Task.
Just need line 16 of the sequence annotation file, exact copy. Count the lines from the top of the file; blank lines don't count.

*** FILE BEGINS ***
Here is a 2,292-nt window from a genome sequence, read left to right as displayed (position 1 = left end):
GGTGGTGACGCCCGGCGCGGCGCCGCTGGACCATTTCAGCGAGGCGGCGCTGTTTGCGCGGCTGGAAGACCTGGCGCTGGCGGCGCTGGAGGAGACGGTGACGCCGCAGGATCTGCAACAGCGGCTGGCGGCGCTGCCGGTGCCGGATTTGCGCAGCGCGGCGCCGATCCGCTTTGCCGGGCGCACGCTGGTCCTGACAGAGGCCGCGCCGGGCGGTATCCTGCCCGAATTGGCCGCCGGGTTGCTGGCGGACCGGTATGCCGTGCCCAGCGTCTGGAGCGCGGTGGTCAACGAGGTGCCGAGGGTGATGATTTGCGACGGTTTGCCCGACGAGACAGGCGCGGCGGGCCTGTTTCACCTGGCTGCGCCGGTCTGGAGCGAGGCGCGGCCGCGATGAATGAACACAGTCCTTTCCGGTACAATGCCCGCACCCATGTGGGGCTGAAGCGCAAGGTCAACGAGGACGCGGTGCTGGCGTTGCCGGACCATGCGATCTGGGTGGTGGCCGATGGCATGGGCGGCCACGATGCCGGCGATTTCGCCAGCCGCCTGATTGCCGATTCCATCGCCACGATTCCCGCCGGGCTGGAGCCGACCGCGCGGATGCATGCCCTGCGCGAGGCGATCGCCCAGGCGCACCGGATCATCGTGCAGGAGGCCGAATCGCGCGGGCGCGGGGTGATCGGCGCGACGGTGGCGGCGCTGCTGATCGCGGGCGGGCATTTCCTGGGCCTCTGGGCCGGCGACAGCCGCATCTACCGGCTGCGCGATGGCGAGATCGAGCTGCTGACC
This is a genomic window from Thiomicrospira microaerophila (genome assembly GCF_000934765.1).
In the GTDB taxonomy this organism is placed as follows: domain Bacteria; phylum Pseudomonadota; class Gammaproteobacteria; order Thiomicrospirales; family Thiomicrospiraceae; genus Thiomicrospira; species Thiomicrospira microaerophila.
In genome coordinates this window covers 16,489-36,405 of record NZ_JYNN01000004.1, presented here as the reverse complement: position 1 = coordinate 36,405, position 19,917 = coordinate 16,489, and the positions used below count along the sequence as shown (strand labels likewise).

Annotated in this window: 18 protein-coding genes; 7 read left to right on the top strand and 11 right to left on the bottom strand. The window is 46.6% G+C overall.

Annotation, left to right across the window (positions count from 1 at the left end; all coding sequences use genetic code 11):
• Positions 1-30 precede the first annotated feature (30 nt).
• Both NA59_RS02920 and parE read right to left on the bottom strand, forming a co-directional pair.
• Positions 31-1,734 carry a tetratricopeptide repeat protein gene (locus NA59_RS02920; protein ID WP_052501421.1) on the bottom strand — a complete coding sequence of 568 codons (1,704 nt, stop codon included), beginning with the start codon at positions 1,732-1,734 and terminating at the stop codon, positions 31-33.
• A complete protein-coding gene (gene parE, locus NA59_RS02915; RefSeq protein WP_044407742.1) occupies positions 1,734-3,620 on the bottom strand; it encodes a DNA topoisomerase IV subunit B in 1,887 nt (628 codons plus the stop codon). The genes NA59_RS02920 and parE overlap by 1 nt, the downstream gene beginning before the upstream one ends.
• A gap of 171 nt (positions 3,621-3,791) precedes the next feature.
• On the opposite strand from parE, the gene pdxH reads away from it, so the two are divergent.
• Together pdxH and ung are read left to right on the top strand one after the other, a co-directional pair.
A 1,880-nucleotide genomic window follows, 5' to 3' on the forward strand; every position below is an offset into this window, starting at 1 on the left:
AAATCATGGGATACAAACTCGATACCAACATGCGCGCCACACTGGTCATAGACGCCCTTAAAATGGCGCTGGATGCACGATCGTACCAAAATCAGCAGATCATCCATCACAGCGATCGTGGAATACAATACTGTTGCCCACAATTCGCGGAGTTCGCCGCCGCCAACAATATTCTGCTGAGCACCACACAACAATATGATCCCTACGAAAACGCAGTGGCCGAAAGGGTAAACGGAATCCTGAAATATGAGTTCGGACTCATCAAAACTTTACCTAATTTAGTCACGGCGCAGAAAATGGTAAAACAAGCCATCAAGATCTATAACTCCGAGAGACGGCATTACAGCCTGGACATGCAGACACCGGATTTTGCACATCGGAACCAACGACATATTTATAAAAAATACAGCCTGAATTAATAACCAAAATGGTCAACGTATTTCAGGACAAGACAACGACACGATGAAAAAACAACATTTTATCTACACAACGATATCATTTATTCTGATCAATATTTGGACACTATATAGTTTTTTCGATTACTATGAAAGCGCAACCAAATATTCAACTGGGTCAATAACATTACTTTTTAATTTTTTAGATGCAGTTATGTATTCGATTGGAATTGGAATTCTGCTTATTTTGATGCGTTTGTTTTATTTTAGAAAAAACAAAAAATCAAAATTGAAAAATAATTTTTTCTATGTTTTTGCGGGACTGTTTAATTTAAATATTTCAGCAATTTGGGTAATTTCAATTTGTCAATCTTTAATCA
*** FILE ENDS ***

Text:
AAATCATGGGATACAAACTCGATACCAACATGCGCGCCACACTGGTCATAGACGCCCTTAAAATGGCGCTGGATGCACGATCGTACCAAAATCAGCAGATCATCCATCACAGCGATCGTGGAATACAATACTGTTGCCCACAATTCGCGGAGTTCGCCGCCGCCAACAATATTCTGCTGAGCACCACACAACAATATGATCCCTACGAAAACGCAGTGGCCGAAAGGGTAAACGGAATCCTGAAATATGAGTTCGGACTCATCAAAACTTTACCTAATTTAGTCACGGCGCAGAAAATGGTAAAACAAGCCATCAAGATCTATAACTCCGAGAGACGGCATTACAGCCTGGACATGCAGACACCGGATTTTGCACATCGGAACCAACGACATATTTATAAAAAATACAGCCTGAATTAATAACCAAAATGGTCAACGTATTTCAGGACAAGACAACGACACGATGAAAAAACAACATTTTATCTACACAACGATATCATTTATTCTGATCAATATTTGGACACTATATAGTTTTTTCGATTACTATGAAAGCGCAACCAAATATTCAACTGGGTCAATAACATTACTTTTTAATTTTTTAGATGCAGTTATGTATTCGATTGGAATTGGAATTCTGCTTATTTTGATGCGTTTGTTTTATTTTAGAAAAAACAAAAAATCAAAATTGAAAAATAATTTTTTCTATGTTTTTGCGGGACTGTTTAATTTAAATATTTCAGCAATTTGGGTAATTTCAATTTGTCAATCTTTAATCA